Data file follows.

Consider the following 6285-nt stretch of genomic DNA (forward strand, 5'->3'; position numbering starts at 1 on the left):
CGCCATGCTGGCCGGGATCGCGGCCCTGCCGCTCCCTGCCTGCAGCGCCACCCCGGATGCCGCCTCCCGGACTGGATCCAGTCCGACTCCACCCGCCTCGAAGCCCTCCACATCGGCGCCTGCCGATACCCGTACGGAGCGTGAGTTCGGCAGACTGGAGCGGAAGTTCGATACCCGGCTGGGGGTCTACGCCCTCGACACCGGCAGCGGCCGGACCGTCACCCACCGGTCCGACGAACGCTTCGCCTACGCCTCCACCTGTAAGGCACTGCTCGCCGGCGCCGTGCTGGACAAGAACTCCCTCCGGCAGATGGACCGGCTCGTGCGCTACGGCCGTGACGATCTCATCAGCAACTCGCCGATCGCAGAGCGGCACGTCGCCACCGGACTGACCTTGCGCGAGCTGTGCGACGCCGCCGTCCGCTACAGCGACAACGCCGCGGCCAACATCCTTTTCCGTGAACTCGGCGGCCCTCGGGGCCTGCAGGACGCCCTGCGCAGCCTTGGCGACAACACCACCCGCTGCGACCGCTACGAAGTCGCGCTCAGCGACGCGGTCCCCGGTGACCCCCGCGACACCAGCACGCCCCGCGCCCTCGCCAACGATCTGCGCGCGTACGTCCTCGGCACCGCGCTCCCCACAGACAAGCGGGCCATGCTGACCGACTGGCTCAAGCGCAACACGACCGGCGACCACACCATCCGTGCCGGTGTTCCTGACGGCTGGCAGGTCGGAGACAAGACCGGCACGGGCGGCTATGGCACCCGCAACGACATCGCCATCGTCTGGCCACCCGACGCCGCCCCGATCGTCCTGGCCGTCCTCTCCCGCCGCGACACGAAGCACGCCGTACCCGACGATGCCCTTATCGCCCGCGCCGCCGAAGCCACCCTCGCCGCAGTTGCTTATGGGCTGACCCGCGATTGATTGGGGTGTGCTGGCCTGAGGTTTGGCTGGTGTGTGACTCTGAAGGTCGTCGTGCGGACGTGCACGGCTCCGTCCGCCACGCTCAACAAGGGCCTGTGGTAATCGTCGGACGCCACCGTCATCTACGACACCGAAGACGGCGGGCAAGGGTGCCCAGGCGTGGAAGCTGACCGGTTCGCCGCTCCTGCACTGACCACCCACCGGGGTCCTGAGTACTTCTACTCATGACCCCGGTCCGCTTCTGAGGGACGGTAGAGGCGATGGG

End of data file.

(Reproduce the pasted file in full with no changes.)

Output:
Consider the following 6285-nt stretch of genomic DNA (forward strand, 5'->3'; position numbering starts at 1 on the left):
CGCCATGCTGGCCGGGATCGCGGCCCTGCCGCTCCCTGCCTGCAGCGCCACCCCGGATGCCGCCTCCCGGACTGGATCCAGTCCGACTCCACCCGCCTCGAAGCCCTCCACATCGGCGCCTGCCGATACCCGTACGGAGCGTGAGTTCGGCAGACTGGAGCGGAAGTTCGATACCCGGCTGGGGGTCTACGCCCTCGACACCGGCAGCGGCCGGACCGTCACCCACCGGTCCGACGAACGCTTCGCCTACGCCTCCACCTGTAAGGCACTGCTCGCCGGCGCCGTGCTGGACAAGAACTCCCTCCGGCAGATGGACCGGCTCGTGCGCTACGGCCGTGACGATCTCATCAGCAACTCGCCGATCGCAGAGCGGCACGTCGCCACCGGACTGACCTTGCGCGAGCTGTGCGACGCCGCCGTCCGCTACAGCGACAACGCCGCGGCCAACATCCTTTTCCGTGAACTCGGCGGCCCTCGGGGCCTGCAGGACGCCCTGCGCAGCCTTGGCGACAACACCACCCGCTGCGACCGCTACGAAGTCGCGCTCAGCGACGCGGTCCCCGGTGACCCCCGCGACACCAGCACGCCCCGCGCCCTCGCCAACGATCTGCGCGCGTACGTCCTCGGCACCGCGCTCCCCACAGACAAGCGGGCCATGCTGACCGACTGGCTCAAGCGCAACACGACCGGCGACCACACCATCCGTGCCGGTGTTCCTGACGGCTGGCAGGTCGGAGACAAGACCGGCACGGGCGGCTATGGCACCCGCAACGACATCGCCATCGTCTGGCCACCCGACGCCGCCCCGATCGTCCTGGCCGTCCTCTCCCGCCGCGACACGAAGCACGCCGTACCCGACGATGCCCTTATCGCCCGCGCCGCCGAAGCCACCCTCGCCGCAGTTGCTTATGGGCTGACCCGCGATTGATTGGGGTGTGCTGGCCTGAGGTTTGGCTGGTGTGTGACTCTGAAGGTCGTCGTGCGGACGTGCACGGCTCCGTCCGCCACGCTCAACAAGGGCCTGTGGTAATCGTCGGACGCCACCGTCATCTACGACACCGAAGACGGCGGGCAAGGGTGCCCAGGCGTGGAAGCTGACCGGTTCGCCGCTCCTGCACTGACCACCCACCGGGGTCCTGAGTACTTCTACTCATGACCCCGGTCCGCTTCTGAGGGACGGTAGAGGCGATGGG